Why I didn’t make an “It Gets Better” video
Because I’m not gay. At the beginning of the project, I thought that the input of straight people was not necessary, as the project was about GLBT adults telling teenagers that the message that they’re getting—from peers, from adults, from right wing media, from churches—that they aren’t good enough and will die lonely and afraid is a straight lie. It’s a common lie, of course. In the Christian right, it’s an article of faith that gay men die when they’re 40, just from the gayness, and no one ever loves them. Kids who are brought up on a steady stream of this shit often understandably despair. The point of the project was to say that even if you’re being horribly bullied now, hang on, because the lies that people tell you are lies. And that the truth is there is a world outside of your immediate one where you can actually live a normal life.
Straight people, I figured, don’t have a place in that message. I never had any doubts when I was being bullied for being bookish, nerdy and unathletic* in high school that I would have a normal life, with all the attendant privileges of being straight. I never thought I would never find love or acceptance. I never believed my family would turn me out. On the contrary—nerds find a lot of larger social support in the world. There are countless books, TV shows, and movies that promote the myth that the nerds in high school bloom into the adults who own the world, and then they get to go back to their high school reunions and enjoy being hot, smart, and accomplished while their former bullies sulk in the corner, their glory days behind them. You can focus on life after high school easily when you’re a nerd. College is right around the corner, where nerdiness, you’re routinely assured, is rewarded. Being nerdy =/ being gay. A lot of gay kids have no one telling them there’s a corner to turn, and that it gets better. The role of allies is to be vocal supporters, cheerleaders, analysts, and fighters. But it is not to claim to share the same experiences.
This, by the way, is why examining your privilege is not the great evil wingnuts make it out to be. It’s true that some liberals turn it into a self-flagellation spectacle that helps no one, but leaving that nonsense aside, it’s good to know where you stand. Makes you think about things like, “I’m not going to clutter this up with my pointless retroactive self-pity that I’ve encountered people who don’t like me.”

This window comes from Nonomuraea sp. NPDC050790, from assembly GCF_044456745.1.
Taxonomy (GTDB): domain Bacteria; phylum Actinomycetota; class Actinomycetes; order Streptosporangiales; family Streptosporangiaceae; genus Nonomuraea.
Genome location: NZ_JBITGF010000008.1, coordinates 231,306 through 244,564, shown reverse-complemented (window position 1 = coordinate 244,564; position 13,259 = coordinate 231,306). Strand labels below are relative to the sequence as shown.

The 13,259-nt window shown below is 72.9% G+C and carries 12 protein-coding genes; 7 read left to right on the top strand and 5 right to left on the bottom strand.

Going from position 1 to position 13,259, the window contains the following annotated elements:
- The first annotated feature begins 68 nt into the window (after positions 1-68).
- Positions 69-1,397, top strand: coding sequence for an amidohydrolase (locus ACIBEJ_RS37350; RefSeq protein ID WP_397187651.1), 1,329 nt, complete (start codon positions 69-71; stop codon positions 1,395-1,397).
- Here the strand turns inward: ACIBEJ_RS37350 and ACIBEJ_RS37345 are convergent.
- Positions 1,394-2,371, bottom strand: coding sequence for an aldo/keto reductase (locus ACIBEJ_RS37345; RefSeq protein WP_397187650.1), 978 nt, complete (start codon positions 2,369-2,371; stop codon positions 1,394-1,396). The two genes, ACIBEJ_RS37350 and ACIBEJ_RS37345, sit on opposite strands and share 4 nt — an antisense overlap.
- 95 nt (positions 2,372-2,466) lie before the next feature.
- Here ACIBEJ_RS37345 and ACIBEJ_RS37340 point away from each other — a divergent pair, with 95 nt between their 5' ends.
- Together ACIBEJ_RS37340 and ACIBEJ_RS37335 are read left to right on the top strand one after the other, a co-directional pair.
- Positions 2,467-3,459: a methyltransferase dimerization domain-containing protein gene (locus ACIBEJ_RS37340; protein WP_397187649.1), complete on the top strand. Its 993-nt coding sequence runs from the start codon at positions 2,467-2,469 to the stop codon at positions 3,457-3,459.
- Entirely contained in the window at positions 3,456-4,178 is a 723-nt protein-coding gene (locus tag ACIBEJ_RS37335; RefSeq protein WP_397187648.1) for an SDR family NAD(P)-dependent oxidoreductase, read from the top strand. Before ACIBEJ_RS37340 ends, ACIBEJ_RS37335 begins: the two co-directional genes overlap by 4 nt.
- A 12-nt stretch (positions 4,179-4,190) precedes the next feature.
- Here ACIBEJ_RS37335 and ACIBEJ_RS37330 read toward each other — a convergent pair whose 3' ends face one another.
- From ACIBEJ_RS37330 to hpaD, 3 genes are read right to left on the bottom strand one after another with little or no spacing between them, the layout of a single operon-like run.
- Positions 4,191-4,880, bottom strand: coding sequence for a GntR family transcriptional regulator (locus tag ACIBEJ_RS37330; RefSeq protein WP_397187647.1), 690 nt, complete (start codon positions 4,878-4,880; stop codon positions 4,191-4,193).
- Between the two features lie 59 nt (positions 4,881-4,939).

But I will say that when straight people started to get involved, I relented a little on this, though not enough to think my contribution was necessary. It’s nice to watch the videos where straight people do good ally work, which is to say they lay into homophobes for promoting the message that gay people aren’t good enough. Sarah Silverman did this, for instance. That message—that this is not just the fault of bullies, but also of churches, pundits, authority figures, whoever promotes homophobia—is necessary. It’s probably not bad for gay kids to see that the world they’re growing up into is one that has straight people who have no problem with homosexuality. So, I was okay with that.
What I’m not okay with is sharing your own, irrelevant stories of bullying. Gabriel Arana describes this problem perfectly:
Indeed, the wave of B-list celebrities and straight liberals making “It Gets Better” videos just keeps growing. But there’s a problem: As the discussion about gay-teen suicide has radiated outward, it’s stopped being about gay teens. Kim Kardashian has a video relaying how hurt she was at online comments calling her fat. Ezra Klein’s video discusses how he was called a nerd in high school. Even Obama’s video steers clear of too much talk about gay people, safely focusing on the hurt that comes with “being different or … not fitting in with everybody else.” The public conversation and the policy response have shifted from stopping anti-gay harassment to preventing bullying in general.
In turn, this has allowed homophobic adults off the hook. All they have to say is that they object to the narrow behavior of shoving kids into lockers, and then feel free to go back to saying, “Gay people will never be loved, will die at 40, are evil perverts, and don’t deserve rights.” To their children. Some of whom are gay and hear that they are defective and should just give up.
So, no. It’s not about bullying in schools. It’s about homophobia, and bullying is just one expression of that.
I do think there’s an important public dialogue to be had about bullying, don’t get me wrong. But this isn’t really the hook to hang that on.
*I want to update this to make it clear I’m not trying to pick on anyone who was trying to do their best to empathize by relating homophobic abuse to other kinds kids face. People who pick on you for reading too much aren’t unaware that they’re full of shit, and that being anti-reading will end up hurting them more in the end.